Researchers have discovered that methane from surface vegetation is an important food source for bacteria and microbes in the underwater cave network in Mexico's Yucatan Peninsula.
When exploring the underwater flooded cave passages within the Ox Bel Ha cave network in Mexico’s Yucatan Peninsula, researchers discovered that methane is an important food source for the bacteria and other microbes there; in fact, they are the foundation of a food web within the cave system.
Their discovery forms the basis of a paper published in the current issue of the Nature Communications journal.
The team responsible for the discovery comprises David Brankovits, a student from Budapest, Hungary (who led the research for his PhD at Texas A&M-Galveston University), and researchers from Mexico, The Netherlands, Switzerland, the University of Alaska-Fairbanks and the US Geological Survey.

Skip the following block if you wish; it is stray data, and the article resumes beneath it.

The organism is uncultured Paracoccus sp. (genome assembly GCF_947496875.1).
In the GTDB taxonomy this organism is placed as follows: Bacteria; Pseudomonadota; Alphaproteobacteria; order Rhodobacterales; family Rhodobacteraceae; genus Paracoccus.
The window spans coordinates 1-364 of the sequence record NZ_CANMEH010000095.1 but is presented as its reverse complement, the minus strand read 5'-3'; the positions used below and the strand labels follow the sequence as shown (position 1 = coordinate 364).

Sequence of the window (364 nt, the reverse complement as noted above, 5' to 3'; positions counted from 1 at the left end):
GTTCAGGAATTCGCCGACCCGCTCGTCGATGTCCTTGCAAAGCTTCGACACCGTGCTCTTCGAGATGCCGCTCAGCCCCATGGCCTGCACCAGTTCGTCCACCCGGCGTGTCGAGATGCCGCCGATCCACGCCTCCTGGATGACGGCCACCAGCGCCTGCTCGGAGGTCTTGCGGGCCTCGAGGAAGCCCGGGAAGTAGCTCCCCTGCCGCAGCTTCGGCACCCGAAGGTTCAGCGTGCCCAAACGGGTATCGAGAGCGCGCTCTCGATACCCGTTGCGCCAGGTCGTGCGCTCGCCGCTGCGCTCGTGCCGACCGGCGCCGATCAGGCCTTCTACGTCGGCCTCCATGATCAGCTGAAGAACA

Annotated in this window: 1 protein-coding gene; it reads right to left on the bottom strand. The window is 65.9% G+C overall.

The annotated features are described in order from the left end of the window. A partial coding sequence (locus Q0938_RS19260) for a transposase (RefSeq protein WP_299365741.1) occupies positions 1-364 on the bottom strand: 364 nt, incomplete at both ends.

The methane in the cave originates from surface vegetation above. It seeps through the limestone in deep waters of the cave system. The microbes then consume the methane in the water and other dissolved organic material produced in the overlying soils and permeable carbonate rock.
“In the studied system, cave-adapted organisms exist where there is no sunlight and virtually all food sources are present in dissolved forms. Without the presence of microbes that can utilise methane and other dissolved energy sources, these animals could not live otherwise,” said Brankovits.
For the researchers, the next step is to investigate other similar cave systems in the Bahamas, the Dominican Republic and other Caribbean locations. According to Brankovits, “There are other dissolved organic materials like natural acids and alcohols, down there that we are just now learning about, and we need to explore them in more detail. The results could be surprising.”
Tom Iliffe, professor of marine biology at the university said that providing a model for the basic function of this globally-distributed ecosystem was an important contribution to coastal groundwater ecology. He added that it “establishes a baseline for evaluating how sea level rise, seaside touristic development and other stressors will impact the viability of these lightless, food-poor systems."